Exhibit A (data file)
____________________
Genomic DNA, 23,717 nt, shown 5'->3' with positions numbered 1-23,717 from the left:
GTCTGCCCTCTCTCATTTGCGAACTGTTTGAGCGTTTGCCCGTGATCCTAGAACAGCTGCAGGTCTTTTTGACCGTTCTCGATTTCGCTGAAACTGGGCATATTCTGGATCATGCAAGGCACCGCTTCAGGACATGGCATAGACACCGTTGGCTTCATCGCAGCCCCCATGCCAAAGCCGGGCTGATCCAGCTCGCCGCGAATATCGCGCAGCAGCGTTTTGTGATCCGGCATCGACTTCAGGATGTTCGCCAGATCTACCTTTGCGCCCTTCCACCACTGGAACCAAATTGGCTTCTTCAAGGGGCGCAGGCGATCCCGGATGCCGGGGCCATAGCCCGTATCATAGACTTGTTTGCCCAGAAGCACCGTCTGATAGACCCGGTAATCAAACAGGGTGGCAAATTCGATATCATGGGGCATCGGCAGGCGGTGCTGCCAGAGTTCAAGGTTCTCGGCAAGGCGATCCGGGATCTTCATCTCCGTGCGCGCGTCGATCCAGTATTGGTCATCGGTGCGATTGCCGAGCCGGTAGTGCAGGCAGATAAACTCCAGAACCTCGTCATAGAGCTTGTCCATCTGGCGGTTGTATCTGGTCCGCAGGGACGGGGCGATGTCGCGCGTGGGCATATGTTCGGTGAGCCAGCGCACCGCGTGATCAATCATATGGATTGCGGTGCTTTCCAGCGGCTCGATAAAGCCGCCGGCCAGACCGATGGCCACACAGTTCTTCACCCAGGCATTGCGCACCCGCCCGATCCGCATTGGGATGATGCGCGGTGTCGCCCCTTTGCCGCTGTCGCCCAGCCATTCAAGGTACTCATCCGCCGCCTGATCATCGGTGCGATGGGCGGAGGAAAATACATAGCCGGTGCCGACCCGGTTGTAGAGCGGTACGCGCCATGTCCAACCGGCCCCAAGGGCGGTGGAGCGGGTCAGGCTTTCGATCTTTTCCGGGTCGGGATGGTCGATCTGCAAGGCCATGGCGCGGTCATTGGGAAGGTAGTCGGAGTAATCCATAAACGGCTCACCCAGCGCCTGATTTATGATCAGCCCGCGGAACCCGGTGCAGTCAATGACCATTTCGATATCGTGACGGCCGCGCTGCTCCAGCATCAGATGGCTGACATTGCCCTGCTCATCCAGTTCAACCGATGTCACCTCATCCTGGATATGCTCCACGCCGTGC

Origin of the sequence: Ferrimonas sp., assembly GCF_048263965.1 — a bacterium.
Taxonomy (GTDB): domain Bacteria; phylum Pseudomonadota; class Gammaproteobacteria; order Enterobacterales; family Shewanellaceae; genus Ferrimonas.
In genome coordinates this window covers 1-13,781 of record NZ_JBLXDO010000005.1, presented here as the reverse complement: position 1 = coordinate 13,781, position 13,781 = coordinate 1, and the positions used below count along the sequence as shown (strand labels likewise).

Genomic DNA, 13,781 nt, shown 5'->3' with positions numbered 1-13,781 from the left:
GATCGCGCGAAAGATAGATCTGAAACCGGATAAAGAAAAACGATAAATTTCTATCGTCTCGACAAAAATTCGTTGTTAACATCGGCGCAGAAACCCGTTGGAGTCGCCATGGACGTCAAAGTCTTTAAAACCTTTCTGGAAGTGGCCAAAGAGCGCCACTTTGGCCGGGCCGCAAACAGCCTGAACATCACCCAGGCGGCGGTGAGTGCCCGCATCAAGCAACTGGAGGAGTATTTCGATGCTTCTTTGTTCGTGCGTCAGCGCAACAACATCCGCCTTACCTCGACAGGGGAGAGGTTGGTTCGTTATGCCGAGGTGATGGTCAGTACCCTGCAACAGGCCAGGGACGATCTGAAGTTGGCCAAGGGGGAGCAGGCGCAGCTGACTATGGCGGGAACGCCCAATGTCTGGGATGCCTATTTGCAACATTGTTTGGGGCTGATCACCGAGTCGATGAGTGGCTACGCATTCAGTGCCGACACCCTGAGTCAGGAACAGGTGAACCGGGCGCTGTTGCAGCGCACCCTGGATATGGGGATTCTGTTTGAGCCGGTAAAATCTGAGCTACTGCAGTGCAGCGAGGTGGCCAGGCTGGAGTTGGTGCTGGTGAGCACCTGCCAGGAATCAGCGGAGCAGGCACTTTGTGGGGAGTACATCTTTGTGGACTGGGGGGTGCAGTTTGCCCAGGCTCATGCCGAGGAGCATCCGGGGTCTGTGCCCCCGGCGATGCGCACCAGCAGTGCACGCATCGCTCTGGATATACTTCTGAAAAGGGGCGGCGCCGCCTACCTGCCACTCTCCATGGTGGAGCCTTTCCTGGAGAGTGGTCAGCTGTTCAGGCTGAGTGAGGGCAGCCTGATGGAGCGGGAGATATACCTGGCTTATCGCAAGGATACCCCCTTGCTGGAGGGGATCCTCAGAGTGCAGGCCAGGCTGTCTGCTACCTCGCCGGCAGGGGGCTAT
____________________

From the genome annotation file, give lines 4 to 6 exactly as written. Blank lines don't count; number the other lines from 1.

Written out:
Taxonomy (GTDB): domain Bacteria; phylum Pseudomonadota; class Gammaproteobacteria; order Enterobacterales; family Shewanellaceae; genus Ferrimonas.
In genome coordinates this window covers 1-13,781 of record NZ_JBLXDO010000005.1, presented here as the reverse complement: position 1 = coordinate 13,781, position 13,781 = coordinate 1, and the positions used below count along the sequence as shown (strand labels likewise).

Genomic DNA, 13,781 nt, shown 5'->3' with positions numbered 1-13,781 from the left: